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Overall, she reported that the implosive therapy was effective in helping her to deal with her previous incest experience. She related, in fact, that by the follow-up session she found the treatment rather "boring. She reported that her husband developed a drinking problem and felt uncomfortable when she was not drinking. This situation resulted in considerable marital discord and the patient's eventual return to alcohol abuse. At the time of the follow-up interview, she had separated from her husband and was residing in a three-quar- terway house for alcohol abusers.
Despite thorough probing during the interview, the patient denied the possibility that remaining conflicts over the incest experience contributed to her marital and recent drinking prob- lems. Rather, she attributed her difficulties partially to her husband's own drinking and to heavy drinking peers on the military base where she had lived. Self- report, physiological, and behavioral measures all demonstrated notable decreases by the follow-up implosive therapy session. Moreover, this improvement appeared to generalize to current life stressors as assessed during generalization probes and through self-monitoring of incest-related events.
The impact of the implosive therapy was first observed in the SCL change measure. Although this measure may be naturally susceptible to habituation, the finding does appear consistent with other research showing that physiological measures often are the first to show evidence of extinction in anxiety reduction treatment Mathews, It should be noted that not all anxiety was extinguished during treatment sessions.
Presentation of the implosive scene would be expected to induce anxiety in any person, though most can accept the scene for what it is, mere thoughts, images, etc. For this patient, however, the thoughts and images had such intense meaning due to her previous trauma that she was unable to accept them for what they were, was unable to control them, and made desperate attempts to avoid them.
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Repeated exposure to these intrusive thoughts and images, in the absence of avoidance behavior appeared to extinguish these conditioned stimulus complexes such that the patient was able to cope with her trauma more effectively. Although treatment sessions were intense, explicit, and induced high levels of arousal, careful monitoring revealed no harmful effects of the treatment procedure. As with any treatment, however, the decision to use implosive therapy in a sexual assault case should take into account its applicability and acceptability to the individual patient and provision should be made for careful monitoring of treatment effects.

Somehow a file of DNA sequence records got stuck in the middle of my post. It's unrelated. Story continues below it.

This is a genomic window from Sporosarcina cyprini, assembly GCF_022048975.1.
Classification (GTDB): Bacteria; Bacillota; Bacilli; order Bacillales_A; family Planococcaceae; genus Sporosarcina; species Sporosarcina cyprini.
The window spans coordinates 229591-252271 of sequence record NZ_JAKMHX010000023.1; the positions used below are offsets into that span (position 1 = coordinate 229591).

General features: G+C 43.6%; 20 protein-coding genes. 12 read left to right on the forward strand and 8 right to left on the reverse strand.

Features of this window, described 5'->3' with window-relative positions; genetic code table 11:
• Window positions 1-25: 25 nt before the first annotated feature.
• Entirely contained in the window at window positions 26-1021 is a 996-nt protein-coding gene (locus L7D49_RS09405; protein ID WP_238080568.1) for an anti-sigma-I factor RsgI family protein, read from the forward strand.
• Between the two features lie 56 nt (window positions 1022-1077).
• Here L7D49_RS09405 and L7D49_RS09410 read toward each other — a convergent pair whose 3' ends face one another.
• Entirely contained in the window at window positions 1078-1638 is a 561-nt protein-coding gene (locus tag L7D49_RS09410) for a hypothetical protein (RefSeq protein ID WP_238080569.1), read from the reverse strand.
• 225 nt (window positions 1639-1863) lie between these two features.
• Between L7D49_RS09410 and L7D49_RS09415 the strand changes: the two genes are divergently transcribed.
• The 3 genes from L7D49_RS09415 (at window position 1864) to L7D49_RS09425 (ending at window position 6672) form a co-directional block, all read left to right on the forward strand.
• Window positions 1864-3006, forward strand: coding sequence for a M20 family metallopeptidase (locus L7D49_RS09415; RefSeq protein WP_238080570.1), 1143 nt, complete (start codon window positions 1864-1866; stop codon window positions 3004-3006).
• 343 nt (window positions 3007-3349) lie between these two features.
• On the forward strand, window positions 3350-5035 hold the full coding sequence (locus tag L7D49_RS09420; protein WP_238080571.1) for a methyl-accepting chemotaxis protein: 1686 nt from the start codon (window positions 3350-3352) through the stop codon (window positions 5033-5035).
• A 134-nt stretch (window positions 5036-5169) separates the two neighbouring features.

The results of this case are somewhat tempered by the patient's ad- justment with respect to her drinking problem during the second 6 months of follow-up.
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This adjustment problem, however, appeared more a result of the patient's resumption of alcohol abuse in response to peer pressure and new life problems than to specific stimulus cues of the incest trauma. Whereas implosive therapy may effectively treat de- bilitating anxiety associated with the past trauma, it cannot necessarily be expected to eliminate other existing problems nor provide alternative coping strategies for new life problems when they arise.
Extended aftercare and provision of other treatment interventions will likely be required.
Nevertheless, the present study provides initial evidence supporting the efficacy of implosive therapy for treating the intrusive thoughts and anx- iety that are associated with the traumatic effects of sexual assault. For individuals with multiple adjustment problems and few social supports, it seems clear that a multifaceted treatment approach must be employed to maintain therapeutic gains. Impact of aftercare arrangements on the maintenance of treatment success in abusive drinkers.
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Flooding and Implosive Therapy: Direct Therapeutic Exposure in Clinical Practice
Marshall, W. Flooding therapy: Effectiveness, stimulus characteristics, and the value of brief in vivo exposure. Behaviour Research and Therapy, 15, Mathews, A. Psychophysiologlcal approaches to the investigation of desensi- tization and related procedures. Psychological Bulletin, 76, Norris, J. Factors related to the psychological impacts of rape on the victim. Journal of Abnormal Psychology, 90, Shipley, R. Flooding and implosive therapy: Are they harmful? Pitman, R. Compr Psychiatry , 37 6 : J Clin Psychiatry , 52 1 : Resick, P. Richards, D. Four case studies.
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